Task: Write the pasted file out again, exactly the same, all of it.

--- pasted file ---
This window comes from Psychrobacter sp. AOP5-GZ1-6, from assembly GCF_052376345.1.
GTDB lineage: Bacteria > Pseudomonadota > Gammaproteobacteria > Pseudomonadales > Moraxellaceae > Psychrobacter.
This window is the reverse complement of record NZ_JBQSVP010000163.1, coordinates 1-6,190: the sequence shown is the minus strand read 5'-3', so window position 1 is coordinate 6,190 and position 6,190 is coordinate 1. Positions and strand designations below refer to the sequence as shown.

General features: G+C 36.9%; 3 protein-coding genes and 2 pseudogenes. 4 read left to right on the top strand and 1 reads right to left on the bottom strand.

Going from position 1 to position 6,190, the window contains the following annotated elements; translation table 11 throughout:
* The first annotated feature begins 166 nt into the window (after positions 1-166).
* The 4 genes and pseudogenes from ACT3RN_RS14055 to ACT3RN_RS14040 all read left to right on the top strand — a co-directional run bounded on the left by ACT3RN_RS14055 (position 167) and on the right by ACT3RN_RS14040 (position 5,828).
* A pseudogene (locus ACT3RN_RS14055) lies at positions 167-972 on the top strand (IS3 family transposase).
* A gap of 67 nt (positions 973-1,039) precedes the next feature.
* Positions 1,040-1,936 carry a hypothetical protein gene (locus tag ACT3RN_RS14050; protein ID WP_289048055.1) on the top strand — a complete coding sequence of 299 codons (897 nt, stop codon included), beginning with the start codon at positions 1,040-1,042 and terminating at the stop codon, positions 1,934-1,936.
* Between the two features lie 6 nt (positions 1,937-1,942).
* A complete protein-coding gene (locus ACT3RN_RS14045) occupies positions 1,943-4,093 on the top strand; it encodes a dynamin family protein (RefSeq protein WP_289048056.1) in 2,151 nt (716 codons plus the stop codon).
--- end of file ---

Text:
This window comes from Psychrobacter sp. AOP5-GZ1-6, from assembly GCF_052376345.1.
GTDB lineage: Bacteria > Pseudomonadota > Gammaproteobacteria > Pseudomonadales > Moraxellaceae > Psychrobacter.
This window is the reverse complement of record NZ_JBQSVP010000163.1, coordinates 1-6,190: the sequence shown is the minus strand read 5'-3', so window position 1 is coordinate 6,190 and position 6,190 is coordinate 1. Positions and strand designations below refer to the sequence as shown.

General features: G+C 36.9%; 3 protein-coding genes and 2 pseudogenes. 4 read left to right on the top strand and 1 reads right to left on the bottom strand.

Going from position 1 to position 6,190, the window contains the following annotated elements; translation table 11 throughout:
* The first annotated feature begins 166 nt into the window (after positions 1-166).
* The 4 genes and pseudogenes from ACT3RN_RS14055 to ACT3RN_RS14040 all read left to right on the top strand — a co-directional run bounded on the left by ACT3RN_RS14055 (position 167) and on the right by ACT3RN_RS14040 (position 5,828).
* A pseudogene (locus ACT3RN_RS14055) lies at positions 167-972 on the top strand (IS3 family transposase).
* A gap of 67 nt (positions 973-1,039) precedes the next feature.
* Positions 1,040-1,936 carry a hypothetical protein gene (locus tag ACT3RN_RS14050; protein ID WP_289048055.1) on the top strand — a complete coding sequence of 299 codons (897 nt, stop codon included), beginning with the start codon at positions 1,040-1,042 and terminating at the stop codon, positions 1,934-1,936.
* Between the two features lie 6 nt (positions 1,937-1,942).
* A complete protein-coding gene (locus ACT3RN_RS14045) occupies positions 1,943-4,093 on the top strand; it encodes a dynamin family protein (RefSeq protein WP_289048056.1) in 2,151 nt (716 codons plus the stop codon).